We have also been working on giving an extra incentive to the fishermen and add value to the fish, which otherwise just seems to them a more complicated and dangerous catch. Even if most understand the potential threat of leaving the lionfish to thrive on the barrier reef, a menace to their own livelihood, humans all around the world tend to look at their own immediate benefit first… and why go and risk getting stung by the venomous spines of this new fish? Well, if those spines themselves could be given a value, it would surely make it more encouraging and economically sustainable. As beautiful as they are decorating the fish itself, the long spines and the wide fins and tails look stunning when transformed in earrings by Belizean jewellers. No woman can pass in front of our stall during the day and not stop to admire these original, hand-made, pieces of artwork.
On the other side of the booth, our volunteers are busy with a multitude of kids, for the smallest we have a colouring game, in which they have to choose between positive and negative actions and demonstrate their love for the coral reef by filling in with light and dark colours this sweet sign.
For the older children we have prepared a “Marine Crossword” with different levels of definitions, while the easiest words are quickly filled in, a group of smart and enthusiastic kids decide they want to win the big prize. As they don’t know the answer to the difficult definitions we have prepared, they use their curiosity and roam around the booth looking for the answer, presuming it must be written somewhere. During their search they stumble into Jen, giving information to passers-by and start questioning until they get the answer they are seeking. Well, we must reward this show of passionate research skills! The big prize is a trip on our boat, which, while we are busy on land, serves the judges during the Regatta.
Everybody’s favourite is the fishing game, evidently! It appeals to small and big alike, and a crowd quickly forms. They come back again and again, wanting to play over and over and win more every time! The fun makes it stimulating and once interested we know children are much more resourceful than what many realise. They will find their answers, once their curiosity is triggered and they have access to information, they will learn by themselves and this is the kind of teaching which they will hold on to the longest.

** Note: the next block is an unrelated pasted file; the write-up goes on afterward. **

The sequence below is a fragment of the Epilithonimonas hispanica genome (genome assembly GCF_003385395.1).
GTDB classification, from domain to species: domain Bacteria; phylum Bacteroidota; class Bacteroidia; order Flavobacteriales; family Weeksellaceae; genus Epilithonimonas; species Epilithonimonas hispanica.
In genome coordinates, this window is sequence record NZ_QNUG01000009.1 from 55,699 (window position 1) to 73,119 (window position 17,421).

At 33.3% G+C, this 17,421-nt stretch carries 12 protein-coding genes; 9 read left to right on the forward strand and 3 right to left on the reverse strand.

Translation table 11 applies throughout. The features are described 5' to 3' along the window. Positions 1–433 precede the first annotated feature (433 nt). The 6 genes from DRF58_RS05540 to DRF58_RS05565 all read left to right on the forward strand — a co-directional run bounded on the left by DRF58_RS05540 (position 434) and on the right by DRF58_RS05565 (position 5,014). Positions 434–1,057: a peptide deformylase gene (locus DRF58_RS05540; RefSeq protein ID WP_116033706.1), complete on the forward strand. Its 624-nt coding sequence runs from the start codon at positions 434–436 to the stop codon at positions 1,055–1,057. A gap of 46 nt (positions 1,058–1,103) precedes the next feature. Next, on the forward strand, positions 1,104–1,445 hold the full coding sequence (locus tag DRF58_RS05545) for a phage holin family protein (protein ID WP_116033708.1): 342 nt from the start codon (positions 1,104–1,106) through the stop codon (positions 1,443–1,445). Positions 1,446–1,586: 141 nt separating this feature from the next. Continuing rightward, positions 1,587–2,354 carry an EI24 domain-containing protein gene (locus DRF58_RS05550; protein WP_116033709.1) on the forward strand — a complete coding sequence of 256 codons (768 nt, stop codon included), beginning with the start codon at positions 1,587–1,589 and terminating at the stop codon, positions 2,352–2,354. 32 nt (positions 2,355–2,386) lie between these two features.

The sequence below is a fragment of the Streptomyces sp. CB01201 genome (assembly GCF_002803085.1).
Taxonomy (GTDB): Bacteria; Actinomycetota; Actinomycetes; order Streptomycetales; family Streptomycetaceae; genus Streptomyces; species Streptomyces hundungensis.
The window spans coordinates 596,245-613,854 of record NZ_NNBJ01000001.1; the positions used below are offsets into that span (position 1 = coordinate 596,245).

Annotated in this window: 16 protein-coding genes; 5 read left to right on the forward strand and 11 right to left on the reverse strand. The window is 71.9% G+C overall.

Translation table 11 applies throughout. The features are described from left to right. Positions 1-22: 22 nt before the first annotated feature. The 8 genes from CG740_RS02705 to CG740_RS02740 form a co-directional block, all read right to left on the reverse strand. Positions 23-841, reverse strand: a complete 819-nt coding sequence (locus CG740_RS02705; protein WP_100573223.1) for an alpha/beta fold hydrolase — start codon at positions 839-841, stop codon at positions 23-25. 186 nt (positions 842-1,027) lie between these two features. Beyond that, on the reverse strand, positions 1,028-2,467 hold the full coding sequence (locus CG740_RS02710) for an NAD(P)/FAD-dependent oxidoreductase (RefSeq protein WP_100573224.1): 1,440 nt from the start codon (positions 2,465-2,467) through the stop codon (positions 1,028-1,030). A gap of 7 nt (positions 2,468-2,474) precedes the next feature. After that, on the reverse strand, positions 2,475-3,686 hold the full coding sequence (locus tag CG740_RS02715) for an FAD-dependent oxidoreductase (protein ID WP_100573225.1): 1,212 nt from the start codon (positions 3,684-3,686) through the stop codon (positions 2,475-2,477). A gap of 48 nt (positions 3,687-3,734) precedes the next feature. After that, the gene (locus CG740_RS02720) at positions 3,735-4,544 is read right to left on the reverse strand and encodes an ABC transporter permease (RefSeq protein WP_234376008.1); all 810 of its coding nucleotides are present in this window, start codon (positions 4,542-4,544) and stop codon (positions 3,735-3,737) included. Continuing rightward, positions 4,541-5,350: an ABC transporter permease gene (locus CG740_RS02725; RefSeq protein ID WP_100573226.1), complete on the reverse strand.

At the end of this long day everybody is exhausted, but happy. The lionfish ceviche, our best selling dish, has vanished. As we start packing up, we all have one last empanada each, and even one of our vegetarian volunteers decides to try this environmentally friendly fish dish! Our reward is awaiting us tonight… after going home for a rest, we all head to the dancing party. It is great fun and so amazing to see our little isolated village alive with music and people. Everybody is out; I meet the principal of one of the primary schools with his daughter, many of the homestay moms come to dance with us, wave to some fishermen from the lionfish safe-handling workshops we held earlier this year.
Unfortunately, like after every party, someone has to clean-up the following morning. Also, this year we managed to use only biodegradable materials for selling the food, and we also provided biodegradable cups for the village council’s bar. Nevertheless, we decide to demonstrate that our love for the environment goes all the way, and on Monday we set out with our biodegradable garbage bags and give our contribution to the cleaning-up.